Despite Arsenal’s continued possession domination, there was still time for Derby to nearly equalise more than once, with a last ditch Nelson tackle and a block from keeper Ryan Huddart maintaining the lead.
Ultimately, Arsenal’s superior talent won out, despite an almost complete lack of cohesion or structure, and mixed performances. Derby were much more of a team, but only one or two of their youngsters caught the eye.
Arsenal Player Ratings:
Huddart: 7/10 – Oft left totally exposed, he made a couple of good blocks in the second half without doing anything very impressive.
Maitland-Niles: 5/10 – Not in any way a centre-back despite the club’s insistence in playing him there. Positionally uncertain and at times lacked the requisite defensive urgency. Looked twice the player when briefly allowed to operate in midfield.
Bielik: 6/10 – At least looked and played like a centre-half, albeit an adventurous one. Very good stepping out of defence, but as captain for the day needed to exert more authority over his fellow defenders. Still a little slow on the turn.
Brammall: 5/10 – Like Maitland-Niles, not remotely a central defender, despite being picked there. Even worse positionally and was seldom anywhere useful. Was switched to wing-back after the break and looked comfortable and confident without having much impact.
Nelson: 8/10 – As a right wing back until 60 minutes-ish, he was largely anonymous while being competent on the ball, and struggled to affect the game. Once moved in-field and further forward he was the best player on the park by a margin.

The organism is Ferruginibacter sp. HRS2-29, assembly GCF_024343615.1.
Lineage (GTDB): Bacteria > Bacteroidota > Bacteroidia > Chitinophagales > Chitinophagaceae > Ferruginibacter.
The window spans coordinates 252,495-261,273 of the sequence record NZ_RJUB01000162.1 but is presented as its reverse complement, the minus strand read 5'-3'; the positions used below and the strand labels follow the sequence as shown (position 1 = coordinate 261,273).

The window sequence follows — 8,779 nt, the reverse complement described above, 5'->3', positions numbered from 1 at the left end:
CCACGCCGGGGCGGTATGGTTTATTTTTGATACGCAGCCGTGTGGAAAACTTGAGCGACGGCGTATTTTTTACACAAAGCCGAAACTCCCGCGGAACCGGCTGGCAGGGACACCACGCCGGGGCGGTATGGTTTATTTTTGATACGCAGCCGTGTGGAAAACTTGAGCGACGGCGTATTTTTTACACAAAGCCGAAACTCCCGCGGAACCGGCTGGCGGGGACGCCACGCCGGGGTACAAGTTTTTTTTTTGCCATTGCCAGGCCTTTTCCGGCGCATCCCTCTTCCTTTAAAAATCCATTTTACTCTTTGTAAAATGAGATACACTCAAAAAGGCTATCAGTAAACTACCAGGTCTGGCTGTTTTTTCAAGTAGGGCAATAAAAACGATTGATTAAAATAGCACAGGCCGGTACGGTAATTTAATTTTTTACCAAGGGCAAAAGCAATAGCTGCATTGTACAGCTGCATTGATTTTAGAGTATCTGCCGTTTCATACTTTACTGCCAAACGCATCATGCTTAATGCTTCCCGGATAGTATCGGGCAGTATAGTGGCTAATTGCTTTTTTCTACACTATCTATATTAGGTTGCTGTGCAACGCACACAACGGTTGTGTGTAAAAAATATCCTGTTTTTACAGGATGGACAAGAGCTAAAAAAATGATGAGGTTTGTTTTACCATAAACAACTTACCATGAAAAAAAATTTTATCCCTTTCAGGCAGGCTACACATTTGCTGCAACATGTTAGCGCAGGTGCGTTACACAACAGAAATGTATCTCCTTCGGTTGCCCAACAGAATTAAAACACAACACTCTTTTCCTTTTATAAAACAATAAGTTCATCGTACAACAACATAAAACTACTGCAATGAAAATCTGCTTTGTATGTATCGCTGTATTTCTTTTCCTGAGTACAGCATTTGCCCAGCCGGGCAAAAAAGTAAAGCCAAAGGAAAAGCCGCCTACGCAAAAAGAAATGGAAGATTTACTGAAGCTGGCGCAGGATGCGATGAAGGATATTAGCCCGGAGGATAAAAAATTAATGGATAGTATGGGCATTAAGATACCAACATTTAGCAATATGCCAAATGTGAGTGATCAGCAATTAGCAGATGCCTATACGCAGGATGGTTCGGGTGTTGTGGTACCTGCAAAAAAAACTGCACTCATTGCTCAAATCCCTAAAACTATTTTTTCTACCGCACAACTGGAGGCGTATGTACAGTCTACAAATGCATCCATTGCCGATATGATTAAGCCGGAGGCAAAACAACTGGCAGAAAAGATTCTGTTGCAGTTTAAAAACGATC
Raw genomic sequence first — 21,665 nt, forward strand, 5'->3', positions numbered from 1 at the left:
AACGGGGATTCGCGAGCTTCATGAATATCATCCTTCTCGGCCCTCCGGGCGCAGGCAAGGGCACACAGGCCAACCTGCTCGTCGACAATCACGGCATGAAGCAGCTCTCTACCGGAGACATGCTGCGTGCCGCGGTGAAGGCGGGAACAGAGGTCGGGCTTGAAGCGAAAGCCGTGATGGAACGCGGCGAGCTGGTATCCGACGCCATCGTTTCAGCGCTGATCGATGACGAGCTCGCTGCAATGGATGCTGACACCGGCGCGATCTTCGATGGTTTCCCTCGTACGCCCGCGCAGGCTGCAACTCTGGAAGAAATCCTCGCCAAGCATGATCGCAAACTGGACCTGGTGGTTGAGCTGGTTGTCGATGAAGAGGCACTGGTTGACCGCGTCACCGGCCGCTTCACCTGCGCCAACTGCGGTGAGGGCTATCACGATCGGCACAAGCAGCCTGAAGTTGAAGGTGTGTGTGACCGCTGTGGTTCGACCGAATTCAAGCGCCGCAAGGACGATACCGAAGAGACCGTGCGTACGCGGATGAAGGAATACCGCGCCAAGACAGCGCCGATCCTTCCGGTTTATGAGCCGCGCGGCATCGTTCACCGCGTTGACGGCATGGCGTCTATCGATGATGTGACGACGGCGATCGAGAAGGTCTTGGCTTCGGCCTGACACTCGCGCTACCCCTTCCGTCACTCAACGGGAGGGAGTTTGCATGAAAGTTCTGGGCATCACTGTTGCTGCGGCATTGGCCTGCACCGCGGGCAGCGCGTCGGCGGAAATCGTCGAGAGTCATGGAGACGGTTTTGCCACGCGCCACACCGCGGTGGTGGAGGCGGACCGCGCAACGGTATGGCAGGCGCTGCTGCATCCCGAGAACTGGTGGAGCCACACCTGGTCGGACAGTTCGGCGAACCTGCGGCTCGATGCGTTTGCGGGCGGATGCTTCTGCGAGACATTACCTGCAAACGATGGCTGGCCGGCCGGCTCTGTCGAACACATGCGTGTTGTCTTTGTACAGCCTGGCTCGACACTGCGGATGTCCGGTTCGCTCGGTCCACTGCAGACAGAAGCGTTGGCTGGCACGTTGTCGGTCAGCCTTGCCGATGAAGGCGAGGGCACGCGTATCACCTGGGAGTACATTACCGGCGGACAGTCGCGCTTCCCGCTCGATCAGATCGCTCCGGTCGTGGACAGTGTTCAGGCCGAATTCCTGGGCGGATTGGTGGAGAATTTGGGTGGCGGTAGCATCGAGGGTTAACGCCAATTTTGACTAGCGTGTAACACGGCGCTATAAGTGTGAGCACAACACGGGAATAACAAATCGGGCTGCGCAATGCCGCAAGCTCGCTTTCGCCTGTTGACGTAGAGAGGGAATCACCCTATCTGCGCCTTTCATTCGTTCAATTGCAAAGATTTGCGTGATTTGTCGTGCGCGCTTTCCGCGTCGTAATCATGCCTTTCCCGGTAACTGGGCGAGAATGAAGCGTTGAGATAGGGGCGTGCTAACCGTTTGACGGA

Gibbs: 6/10 – Only played the first half, at wing back, and was neat and tidy without creating excitement or ire. A fitness run-out and he treated it as such.
Wilshere: 7/10 – Steady and smart, but played within himself. In terms of distribution he was the best player on the pitch and he could have scored twice in the first half. Looked understandably rusty, but his loss of acceleration with all his injuries clearly mean he’ll never be the player he looked like being as a teenager. That said, he still showed enough to suggest he can contribute this year.
Coquelin: 6/10 – his last game at this level was a dominant masterclass. Last night he was just there. Quiet, tidy, composed, not much else. Most memorable moment was springing back to his feet after being cleaned out by an almost red card tackle, showing that he understood, like Gibbs, that this was just an exercise in gaining match fitness.
Willock: 6/10 – The youngest and last remaining brother played further forward than he did in pre-season, but despite always being available and having some nice touches was pretty anonymous.
Reine-Adelaide: 7/10 – Same story as usual. The package of physical and technical gifts should be dominant at this level, but he too often coasts and lacks assertiveness. As ever his positional flexibility was impressive and his lovely chipped cross for our opener elevates his mark.
Nketiah: 7/10 – A typical performance from our prolific frontman, showcasing both his strengths and weaknesses. Struggled to get involved for much of the first hour despite decent movement around the box, and lacked the physicality to hold true ball up effectively. Conversely, made a couple of wonderful turns to instigate breaks, and was unlucky not to score before he did, which was a typically clinical piece of finishing. An archetypal poacher, who needs to broaden his skill set in order to have a chance in the first team.
Pleguezuelo: 6/10 – Came on for Gibbs in the half-time tactical shift, and at least attempted to play in defence. Sadly his lack of physical development and stunted loan spells mean his future at the club is short-term.
Da Silva: 7/10 – Introduced for the last quarter, and played mostly on the right. Simultaneously looked not entirely comfortable there and pretty effective. Set up the winner and nearly scored himself, but wasted a couple of other opportunities to counter through a lack of quick decision making.
McGuane: 6/10 – Arrived with Da Silva. Lots of energy and looked to make things happen, but didn’t really see enough of the ball to make an impression.